Environmental Studies

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biogeography, botany, georeferencing, GIS, herbarium records, museum collections, Species Distribution Models


Species Distribution Models (SDMs) are widely used to understand environmental controls on species’ ranges and to forecast species range shifts in response to climatic changes. The quality of input data is crucial determinant of the model’s accuracy. While museum records can be useful sources of presence data for many species, they do not always include accurate geographic coordinates. Therefore, actual locations must be verified through the process of georeferencing. We present a practical, standardized manual georeferencing method (the Spatial Analysis Georeferencing Accuracy (SAGA) protocol) to classify the spatial resolution of museum records specifically for building improved SDMs. We used the high-elevation plant Saxifraga austromontana Wiegand (Saxifragaceae) as a case study to test the effect of using this protocol when developing an SDM. In MAXENT, we generated and compared SDMs using a comprehensive occurrence dataset that had undergone three different levels of georeferencing: (1) trained using all publicly available herbarium records of the species, minus outliers (2) trained using herbarium records claimed to be previously georeferenced, and (3) trained using herbarium records that we have manually georeferenced to a ≤ 1-km resolution using the SAGA protocol. Model predictions of suitable habitat for S. austromontana differed greatly depending on georeferencing level. The SDMs fitted with presence locations georeferenced using SAGA outperformed all others. Differences among models were exacerbated for future distribution predictions. Under rapid climate change, accurately forecasting the response of species becomes increasingly important. Failure to georeference location data and cull inaccurate samples leads to erroneous model output, limiting the utility of spatial analyses. We present a simple, standardized georeferencing method to be adopted by curators, ecologists, and modelers to improve the geographic accuracy of museum records and SDM predictions.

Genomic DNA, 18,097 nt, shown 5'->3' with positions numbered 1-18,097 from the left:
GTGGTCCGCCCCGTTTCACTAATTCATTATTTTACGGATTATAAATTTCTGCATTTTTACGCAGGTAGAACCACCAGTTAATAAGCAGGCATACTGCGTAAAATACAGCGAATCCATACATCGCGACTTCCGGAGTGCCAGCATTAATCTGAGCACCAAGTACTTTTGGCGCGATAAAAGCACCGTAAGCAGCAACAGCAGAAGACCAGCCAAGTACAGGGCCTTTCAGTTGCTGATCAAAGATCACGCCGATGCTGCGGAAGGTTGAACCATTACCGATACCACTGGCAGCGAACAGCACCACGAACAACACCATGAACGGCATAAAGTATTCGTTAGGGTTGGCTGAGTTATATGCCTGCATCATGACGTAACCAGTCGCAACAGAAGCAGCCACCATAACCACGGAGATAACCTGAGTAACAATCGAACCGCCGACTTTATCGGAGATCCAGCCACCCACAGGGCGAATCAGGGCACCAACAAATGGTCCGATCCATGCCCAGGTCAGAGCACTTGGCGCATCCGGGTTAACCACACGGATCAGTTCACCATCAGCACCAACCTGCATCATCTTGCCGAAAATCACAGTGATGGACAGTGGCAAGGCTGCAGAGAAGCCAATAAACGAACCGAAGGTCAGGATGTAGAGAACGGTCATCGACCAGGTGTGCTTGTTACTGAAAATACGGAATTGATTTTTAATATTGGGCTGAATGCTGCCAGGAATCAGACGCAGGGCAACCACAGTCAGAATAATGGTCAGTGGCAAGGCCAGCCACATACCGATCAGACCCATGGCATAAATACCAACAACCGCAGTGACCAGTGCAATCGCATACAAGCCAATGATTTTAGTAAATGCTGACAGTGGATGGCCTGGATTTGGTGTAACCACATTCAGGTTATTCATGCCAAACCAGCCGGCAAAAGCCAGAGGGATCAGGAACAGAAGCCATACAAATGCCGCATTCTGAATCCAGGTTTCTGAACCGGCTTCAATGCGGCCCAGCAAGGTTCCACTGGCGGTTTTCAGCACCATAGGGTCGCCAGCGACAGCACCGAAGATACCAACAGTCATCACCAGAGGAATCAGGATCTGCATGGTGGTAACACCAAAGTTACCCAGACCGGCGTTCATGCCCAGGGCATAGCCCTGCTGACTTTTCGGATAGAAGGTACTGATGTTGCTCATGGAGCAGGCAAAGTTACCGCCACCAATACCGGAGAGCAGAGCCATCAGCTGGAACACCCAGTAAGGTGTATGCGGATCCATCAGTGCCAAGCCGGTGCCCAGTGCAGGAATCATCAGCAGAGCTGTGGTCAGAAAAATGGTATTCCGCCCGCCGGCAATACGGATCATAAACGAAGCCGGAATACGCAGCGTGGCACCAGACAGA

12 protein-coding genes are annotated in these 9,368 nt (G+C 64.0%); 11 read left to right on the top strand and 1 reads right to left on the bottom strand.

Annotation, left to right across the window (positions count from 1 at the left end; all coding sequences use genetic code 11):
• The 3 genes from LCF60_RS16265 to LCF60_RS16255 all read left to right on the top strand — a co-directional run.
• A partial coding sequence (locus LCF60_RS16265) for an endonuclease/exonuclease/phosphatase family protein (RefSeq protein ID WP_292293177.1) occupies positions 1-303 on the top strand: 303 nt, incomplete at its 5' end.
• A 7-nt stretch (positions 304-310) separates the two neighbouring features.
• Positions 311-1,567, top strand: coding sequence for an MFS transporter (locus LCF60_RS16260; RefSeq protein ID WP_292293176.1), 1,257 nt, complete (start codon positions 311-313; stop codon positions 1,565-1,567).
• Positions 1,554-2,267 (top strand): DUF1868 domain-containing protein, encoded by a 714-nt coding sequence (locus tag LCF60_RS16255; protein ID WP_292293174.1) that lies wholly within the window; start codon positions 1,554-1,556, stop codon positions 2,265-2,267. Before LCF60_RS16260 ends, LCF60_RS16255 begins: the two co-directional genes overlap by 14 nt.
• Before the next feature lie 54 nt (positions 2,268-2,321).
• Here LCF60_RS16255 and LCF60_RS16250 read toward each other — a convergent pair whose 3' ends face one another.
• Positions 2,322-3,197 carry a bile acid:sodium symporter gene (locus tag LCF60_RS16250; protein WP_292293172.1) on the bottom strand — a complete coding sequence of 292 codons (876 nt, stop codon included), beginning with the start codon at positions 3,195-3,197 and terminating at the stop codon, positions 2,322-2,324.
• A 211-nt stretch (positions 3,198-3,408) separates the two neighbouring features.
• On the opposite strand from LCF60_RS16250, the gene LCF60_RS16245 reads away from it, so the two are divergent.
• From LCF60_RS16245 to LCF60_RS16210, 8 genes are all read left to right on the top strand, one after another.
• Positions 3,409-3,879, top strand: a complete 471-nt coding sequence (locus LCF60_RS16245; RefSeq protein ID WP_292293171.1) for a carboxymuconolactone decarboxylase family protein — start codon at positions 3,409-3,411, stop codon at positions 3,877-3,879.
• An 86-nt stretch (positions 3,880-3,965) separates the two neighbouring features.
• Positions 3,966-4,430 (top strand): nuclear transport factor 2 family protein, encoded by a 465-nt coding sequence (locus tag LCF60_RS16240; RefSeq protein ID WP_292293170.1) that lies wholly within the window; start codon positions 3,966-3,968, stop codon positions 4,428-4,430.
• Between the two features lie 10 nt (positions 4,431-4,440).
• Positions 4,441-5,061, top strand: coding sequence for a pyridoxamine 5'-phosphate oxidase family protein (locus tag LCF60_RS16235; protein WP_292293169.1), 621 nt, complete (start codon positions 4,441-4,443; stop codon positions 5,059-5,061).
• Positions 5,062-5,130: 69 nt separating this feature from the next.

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Ecology and Evolution





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© 2017 The Authors. Ecology and Evolution published by John Wiley & Sons Ltd.

DOI: 10.1002/ece3.3516

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Creative Commons Attribution 4.0 License
This work is licensed under a Creative Commons Attribution 4.0 License.